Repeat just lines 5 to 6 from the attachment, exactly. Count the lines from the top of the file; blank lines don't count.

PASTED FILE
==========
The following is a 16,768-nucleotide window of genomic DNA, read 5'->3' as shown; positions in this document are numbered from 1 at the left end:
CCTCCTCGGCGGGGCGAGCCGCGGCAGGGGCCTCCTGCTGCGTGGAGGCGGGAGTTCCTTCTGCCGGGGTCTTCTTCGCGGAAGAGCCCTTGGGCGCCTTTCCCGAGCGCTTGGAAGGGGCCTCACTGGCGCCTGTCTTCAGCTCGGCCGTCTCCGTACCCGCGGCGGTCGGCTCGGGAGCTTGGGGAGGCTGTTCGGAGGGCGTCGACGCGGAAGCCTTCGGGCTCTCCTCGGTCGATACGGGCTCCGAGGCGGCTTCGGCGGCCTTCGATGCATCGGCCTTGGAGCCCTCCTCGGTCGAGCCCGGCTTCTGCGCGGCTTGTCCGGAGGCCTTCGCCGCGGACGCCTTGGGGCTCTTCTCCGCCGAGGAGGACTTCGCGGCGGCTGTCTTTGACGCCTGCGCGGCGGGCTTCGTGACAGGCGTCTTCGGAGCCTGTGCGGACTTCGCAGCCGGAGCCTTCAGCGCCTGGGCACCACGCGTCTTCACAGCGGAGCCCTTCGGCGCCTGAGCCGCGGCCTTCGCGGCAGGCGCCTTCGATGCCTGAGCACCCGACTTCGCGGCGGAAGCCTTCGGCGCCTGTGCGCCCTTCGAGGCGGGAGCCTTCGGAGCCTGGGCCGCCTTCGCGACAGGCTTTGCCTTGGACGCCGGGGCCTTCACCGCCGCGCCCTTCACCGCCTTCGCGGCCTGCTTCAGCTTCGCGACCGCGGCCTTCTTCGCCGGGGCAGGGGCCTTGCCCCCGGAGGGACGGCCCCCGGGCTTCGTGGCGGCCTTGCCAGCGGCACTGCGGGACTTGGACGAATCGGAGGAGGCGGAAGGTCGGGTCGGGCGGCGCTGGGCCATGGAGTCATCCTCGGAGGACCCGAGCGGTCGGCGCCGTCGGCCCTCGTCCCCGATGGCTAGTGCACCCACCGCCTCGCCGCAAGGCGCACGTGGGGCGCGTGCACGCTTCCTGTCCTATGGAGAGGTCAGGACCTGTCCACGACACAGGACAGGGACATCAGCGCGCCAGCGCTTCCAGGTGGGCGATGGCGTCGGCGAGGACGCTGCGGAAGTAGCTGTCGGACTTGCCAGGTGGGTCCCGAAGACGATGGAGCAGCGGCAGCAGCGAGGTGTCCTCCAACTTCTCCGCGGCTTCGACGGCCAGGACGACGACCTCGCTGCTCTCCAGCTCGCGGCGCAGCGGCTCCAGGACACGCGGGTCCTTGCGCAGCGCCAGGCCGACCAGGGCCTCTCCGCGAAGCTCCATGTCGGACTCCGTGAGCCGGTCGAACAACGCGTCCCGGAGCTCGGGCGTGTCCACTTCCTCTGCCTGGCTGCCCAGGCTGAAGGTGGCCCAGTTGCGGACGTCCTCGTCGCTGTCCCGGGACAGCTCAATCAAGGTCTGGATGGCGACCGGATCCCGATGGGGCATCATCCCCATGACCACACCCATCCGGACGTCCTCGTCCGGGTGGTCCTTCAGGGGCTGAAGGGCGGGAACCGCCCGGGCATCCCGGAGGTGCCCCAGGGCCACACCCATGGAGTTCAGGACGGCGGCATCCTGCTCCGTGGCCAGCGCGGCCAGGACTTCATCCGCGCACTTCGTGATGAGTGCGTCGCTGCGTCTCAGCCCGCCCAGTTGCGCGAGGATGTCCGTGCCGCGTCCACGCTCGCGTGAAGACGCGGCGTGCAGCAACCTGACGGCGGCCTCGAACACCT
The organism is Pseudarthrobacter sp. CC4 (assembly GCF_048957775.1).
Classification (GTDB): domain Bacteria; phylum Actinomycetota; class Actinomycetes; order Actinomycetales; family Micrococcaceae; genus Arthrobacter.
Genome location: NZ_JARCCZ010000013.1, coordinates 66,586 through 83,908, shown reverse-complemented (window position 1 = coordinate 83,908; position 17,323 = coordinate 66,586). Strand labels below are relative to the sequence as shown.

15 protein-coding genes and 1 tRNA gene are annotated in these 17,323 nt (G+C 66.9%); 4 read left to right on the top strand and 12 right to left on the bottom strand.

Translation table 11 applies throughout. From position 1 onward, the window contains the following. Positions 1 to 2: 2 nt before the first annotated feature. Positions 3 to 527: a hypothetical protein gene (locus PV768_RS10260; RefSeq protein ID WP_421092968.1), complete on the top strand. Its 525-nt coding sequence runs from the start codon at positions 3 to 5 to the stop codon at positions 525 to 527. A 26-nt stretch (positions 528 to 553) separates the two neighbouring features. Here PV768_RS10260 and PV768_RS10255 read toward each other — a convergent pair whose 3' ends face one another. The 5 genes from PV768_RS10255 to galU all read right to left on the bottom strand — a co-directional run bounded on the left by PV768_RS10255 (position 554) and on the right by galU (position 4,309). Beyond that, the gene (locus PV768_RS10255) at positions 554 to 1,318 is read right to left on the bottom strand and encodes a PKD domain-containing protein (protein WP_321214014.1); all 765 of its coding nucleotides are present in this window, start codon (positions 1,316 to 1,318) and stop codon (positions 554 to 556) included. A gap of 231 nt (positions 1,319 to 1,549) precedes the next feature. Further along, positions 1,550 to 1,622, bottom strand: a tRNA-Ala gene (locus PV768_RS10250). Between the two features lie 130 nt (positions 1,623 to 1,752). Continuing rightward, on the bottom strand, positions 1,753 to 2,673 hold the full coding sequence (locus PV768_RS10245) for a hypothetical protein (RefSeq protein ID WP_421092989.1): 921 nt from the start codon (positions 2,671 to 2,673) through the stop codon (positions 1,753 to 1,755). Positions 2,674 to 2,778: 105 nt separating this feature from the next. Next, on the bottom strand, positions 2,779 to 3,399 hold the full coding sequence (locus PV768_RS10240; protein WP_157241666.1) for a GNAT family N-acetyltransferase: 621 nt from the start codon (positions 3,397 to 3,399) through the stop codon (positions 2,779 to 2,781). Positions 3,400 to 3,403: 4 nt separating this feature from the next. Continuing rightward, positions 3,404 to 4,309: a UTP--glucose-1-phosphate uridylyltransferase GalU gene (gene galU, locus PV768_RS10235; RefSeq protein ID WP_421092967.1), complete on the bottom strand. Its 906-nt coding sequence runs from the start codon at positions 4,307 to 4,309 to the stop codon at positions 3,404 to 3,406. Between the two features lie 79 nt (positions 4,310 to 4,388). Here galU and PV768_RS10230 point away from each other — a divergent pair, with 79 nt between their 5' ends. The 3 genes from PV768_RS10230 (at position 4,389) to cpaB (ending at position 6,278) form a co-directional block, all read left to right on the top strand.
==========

Genome location: NZ_JARCCZ010000013.1, coordinates 66,586 through 83,908, shown reverse-complemented (window position 1 = coordinate 83,908; position 17,323 = coordinate 66,586). Strand labels below are relative to the sequence as shown.

15 protein-coding genes and 1 tRNA gene are annotated in these 17,323 nt (G+C 66.9%); 4 read left to right on the top strand and 12 right to left on the bottom strand.